My name is Juan and I work as a CSO in a Spanish infrastructure company with a strong international presence. My old friend Jaime, who is responsible for a geographic business unit based in our head office in São Paulo, has just contacted me and made me aware of the following situation. He had been approached by some people allegedly wanting to talk business, though he believed they worked for a rival company. In fact, they were interested in discussing information on the proposal our organization was presenting in a bid to tender a federal interurban highway. However, at the end of the call, they gave him greetings for a Brazilian girl Jaime had been going out with for a while and commented how pretty she looked in pictures. What these people suggested about the pictures came at the worst possible time for him, as he was currently undergoing the process of separation from his wife. As a CSO, my opinion is clear: one of our rival companies in Brazil is blackmailing Jaime with personal data, trying to force him to disclose information on the bids our organization is preparing in this market.
The above example illustrates how hostile actors can exploit potential vulnerabilities and take advantage of open access information on executives and other employees in an organization.
As a general rule, the security level of an organization is determined by the security level of the most exposed or vulnerable component thereof.
In most companies, including those adopting matrix or flat structures, information is organized by departments and hierarchy levels and restricted to other positions in the chart. Higher positions can usually access larger amounts of information, even when generated by other departments and levels. Executives need therefore to understand the general structure and operation of the company in order to align the management of departments with the overall organization strategy. That is why executive employees, which are engaged in the decision-making process, are considered to be critical staff in the organization.
Critical staff also include those who have deep knowledge and access to sensitive data—either of financial, commercial or technical nature—in the organization, due to the high specificity of the tasks they perform (as is the case, for instance, for senior management administrative staff, employees entrusted with know-how and patents, etc.) or the high autonomy of the post they are assigned to (as project manager expatriates, country/delegation office managers, etc.).
Depending on the company’s organizational chart, structure, operation, internal codes, corporate culture and other factors, companies should count with individualized maps of critical staff. These personnel need to be especially instructed to keep their level of digital exposure to a minimum, as many attacks impacting organizations materialize through digital vulnerabilities. It is highly recommended for any organization to develop a specific protection scheme for these employees that includes information on how to prevent and neutralize hostile external actions intended to obtain strategic information that could be extremely costly for the company.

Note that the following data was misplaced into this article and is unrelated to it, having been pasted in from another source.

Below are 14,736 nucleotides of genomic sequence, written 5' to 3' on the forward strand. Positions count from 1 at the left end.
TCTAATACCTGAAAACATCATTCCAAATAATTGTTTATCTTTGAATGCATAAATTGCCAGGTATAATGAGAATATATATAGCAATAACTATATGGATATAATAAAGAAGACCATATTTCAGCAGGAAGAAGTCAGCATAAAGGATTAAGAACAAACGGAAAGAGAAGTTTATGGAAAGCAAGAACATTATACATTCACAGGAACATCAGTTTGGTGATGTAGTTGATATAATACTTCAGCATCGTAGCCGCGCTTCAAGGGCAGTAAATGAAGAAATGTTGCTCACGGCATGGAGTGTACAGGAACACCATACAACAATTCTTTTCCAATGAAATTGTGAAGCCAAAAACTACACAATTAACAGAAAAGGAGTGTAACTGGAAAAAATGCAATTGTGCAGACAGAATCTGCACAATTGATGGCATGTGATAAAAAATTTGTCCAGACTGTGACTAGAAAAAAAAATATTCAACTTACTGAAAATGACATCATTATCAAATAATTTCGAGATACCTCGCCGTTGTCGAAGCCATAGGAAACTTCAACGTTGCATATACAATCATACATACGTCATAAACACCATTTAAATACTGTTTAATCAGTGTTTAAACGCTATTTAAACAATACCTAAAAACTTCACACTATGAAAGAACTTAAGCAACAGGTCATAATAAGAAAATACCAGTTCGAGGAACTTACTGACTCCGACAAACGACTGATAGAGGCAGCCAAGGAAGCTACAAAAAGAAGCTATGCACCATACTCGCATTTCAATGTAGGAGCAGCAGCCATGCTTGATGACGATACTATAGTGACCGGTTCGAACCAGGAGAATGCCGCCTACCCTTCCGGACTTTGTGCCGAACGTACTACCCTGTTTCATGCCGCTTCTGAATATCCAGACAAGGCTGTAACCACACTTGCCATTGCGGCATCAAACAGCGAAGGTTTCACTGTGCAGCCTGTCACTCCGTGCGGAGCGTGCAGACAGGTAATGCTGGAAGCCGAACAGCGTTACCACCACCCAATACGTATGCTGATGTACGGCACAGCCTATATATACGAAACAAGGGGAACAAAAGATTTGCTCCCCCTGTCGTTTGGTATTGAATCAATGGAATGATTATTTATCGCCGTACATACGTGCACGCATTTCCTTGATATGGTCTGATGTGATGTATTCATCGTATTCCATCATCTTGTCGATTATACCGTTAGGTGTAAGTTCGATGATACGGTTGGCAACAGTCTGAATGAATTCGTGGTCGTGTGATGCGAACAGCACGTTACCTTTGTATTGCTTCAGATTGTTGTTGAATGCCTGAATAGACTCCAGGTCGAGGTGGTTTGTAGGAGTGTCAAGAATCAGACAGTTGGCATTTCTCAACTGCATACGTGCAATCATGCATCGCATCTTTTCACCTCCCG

These actions are usually sponsored by direct or structural competitors and result in permanent and latent threats against critical staff. It is essential to warn them against these risks as most of the times the executives being approached are not aware of the attack nor their role as data owners. These employees cannot be accused of acting in bad faith, disclosing information nor providing access to sensitive data. Employees experiencing these situations are not disloyal to the employer—otherwise they would be considered to be insider threats—but lack awareness to avoid digital exposure of personal and business information that could be used by attackers to approach them.
Hostile actions against critical staff are occasionally designed on an ad-hoc basis to obtain valuable and timely information, for instance when rival companies compete against each other in a competition, tender or project. All rivals need to be considered, even when cooperative relationships could exist in other scenarios or markets. It should be borne in mind that coopetitors are ad-hoc rivals that could turn their synergy into an opportunity to approach an organization’s critical staff. Aggressors can even have the support and public capabilities of the state sponsoring the entity behind the hostile action.